By The Associated Press
VICKSBURG – Mississippi’s unemployment rate has drifted slowly upward during 2011, hovering at 10.6 percent in October. That tied with Michigan for the third highest nationwide, behind No. 1 Nevada and No. 2 California.
Mississippi is adding jobs, and it’s just that employment growth hasn’t kept up with the expanding number of job seekers.
The broadest measure of unemployment – which includes people who are looking for work sporadically, who have given up looking, or who are working part time because they can’t find a full-time job – averaged 16.5 percent in Mississippi over the 12 months ended Sept. 30.
Almost as many Mississippians said they had a job in October as in January 2008, the high-water mark for pre-recession employment. But the number of people looking for jobs in the state began growing in late 2009 and is 4.5 percent greater than before the recession began. That compares to almost no growth in the national labor force.
Marianne Hill, an economist with the state’s College Board, said people who had stepped to the sidelines may have entered the job market as the economy began to improve.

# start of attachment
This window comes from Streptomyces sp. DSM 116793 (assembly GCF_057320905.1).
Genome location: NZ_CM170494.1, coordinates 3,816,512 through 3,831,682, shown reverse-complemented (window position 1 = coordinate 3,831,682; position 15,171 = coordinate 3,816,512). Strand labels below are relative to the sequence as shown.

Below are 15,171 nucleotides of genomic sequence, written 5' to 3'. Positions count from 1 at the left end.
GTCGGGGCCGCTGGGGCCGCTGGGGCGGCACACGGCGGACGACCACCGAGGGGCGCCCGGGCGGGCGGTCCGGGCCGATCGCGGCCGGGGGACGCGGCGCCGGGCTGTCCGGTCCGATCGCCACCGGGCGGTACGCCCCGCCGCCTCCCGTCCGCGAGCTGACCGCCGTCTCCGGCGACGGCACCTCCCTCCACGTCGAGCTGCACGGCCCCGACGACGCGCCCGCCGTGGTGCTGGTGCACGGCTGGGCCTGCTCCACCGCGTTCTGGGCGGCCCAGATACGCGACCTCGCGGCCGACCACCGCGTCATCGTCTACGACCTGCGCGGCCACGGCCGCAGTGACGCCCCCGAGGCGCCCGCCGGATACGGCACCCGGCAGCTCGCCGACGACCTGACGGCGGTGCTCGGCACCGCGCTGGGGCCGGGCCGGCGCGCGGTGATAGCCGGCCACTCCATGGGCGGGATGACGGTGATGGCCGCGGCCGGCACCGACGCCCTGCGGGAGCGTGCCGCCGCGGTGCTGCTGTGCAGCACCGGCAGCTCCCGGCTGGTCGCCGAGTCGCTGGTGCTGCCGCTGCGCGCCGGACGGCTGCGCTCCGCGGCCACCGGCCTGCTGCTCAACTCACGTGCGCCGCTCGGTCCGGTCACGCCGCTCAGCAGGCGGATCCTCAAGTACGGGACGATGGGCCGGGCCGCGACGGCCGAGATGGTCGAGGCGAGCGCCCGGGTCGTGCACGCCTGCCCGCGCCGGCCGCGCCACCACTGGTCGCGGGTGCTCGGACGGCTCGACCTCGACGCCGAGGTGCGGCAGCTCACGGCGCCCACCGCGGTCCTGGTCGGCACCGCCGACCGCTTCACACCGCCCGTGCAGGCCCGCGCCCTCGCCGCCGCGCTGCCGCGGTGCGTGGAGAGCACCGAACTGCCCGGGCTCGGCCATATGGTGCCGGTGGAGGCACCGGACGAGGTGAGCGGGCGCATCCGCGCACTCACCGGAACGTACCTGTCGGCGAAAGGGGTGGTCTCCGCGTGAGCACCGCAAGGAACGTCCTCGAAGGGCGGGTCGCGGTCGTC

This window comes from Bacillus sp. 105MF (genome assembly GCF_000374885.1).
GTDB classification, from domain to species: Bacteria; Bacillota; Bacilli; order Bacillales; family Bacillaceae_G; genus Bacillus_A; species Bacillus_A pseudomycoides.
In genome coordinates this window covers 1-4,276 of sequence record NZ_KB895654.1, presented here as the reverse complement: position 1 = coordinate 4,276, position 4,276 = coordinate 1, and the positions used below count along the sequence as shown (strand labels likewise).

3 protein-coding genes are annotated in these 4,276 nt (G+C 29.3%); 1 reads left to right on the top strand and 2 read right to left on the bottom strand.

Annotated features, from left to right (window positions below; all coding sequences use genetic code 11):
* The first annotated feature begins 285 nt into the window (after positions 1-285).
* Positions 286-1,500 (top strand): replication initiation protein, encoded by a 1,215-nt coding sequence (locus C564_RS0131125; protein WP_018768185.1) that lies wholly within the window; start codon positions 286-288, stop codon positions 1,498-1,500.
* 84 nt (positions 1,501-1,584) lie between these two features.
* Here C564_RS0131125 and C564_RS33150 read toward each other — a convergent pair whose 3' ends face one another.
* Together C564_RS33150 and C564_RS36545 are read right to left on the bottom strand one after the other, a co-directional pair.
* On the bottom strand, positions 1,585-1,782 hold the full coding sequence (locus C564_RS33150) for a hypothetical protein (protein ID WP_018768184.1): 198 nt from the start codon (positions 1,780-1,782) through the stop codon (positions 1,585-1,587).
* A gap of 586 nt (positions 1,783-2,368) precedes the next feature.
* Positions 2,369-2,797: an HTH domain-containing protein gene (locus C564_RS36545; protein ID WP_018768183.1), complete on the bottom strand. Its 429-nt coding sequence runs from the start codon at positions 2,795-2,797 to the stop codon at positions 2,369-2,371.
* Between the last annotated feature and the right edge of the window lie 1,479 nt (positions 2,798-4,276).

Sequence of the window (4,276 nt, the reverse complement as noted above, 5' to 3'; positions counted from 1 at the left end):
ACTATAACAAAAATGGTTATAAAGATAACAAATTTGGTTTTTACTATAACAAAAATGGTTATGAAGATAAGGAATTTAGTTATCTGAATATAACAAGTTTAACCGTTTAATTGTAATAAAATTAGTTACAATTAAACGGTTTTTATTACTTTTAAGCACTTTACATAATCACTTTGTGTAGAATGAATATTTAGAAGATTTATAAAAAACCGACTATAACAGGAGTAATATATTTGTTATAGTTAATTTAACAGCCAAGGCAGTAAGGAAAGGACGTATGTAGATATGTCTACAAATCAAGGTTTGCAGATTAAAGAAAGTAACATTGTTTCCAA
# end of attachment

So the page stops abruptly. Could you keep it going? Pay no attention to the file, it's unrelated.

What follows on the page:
Besides surveying people each month to ask if they have a job, officials also ask employers each month how many people are on their payrolls. That separate survey, which many economists use as their primary indicator of job-market health, shows much more sluggish job growth in Mississippi. After dropping 6.6 percent from early 2008 to early 2010, state payrolls have only recovered by 1.8 percent.
Still, as national growth has steadied, state payroll numbers are showing encouraging signs.
“We’re definitely seeing improvement and job growth is picking up,” Kim Fraser, an economist with BBVA Compass bank of Birmingham, Ala., said of the national economy. “The job situation has been improving. As slow as it’s going, it is going somewhere.”
A disadvantage for Mississippi is that it depends more heavily than the nation as a whole on manufacturing and government jobs, Hill said. Those two sectors have shed jobs this year in the state.
Manufacturing though, may be looking up, said Sohini Chowdhury, an economist with Moody’s Analytics who watches Mississippi’s economy. She said the recent opening of the Toyota Motor Manufacturing Mississippi plant in Blue Springs is the “biggest piece of good news” that the state’s fragile economy has right now.
Another problem both in Mississippi and nationwide is what experts call structural unemployment, where jobs in certain industries permanently go away.
“Those skills don’t necessarily transfer to other positions,” said Fraser, who helps write her bank’s monthly look at structural unemployment.
In 2010, 44 percent of Mississippi’s unemployed workers were out of a job for more than six months, just about the same as the national average. The average length of unemployment in Mississippi was more than seven months.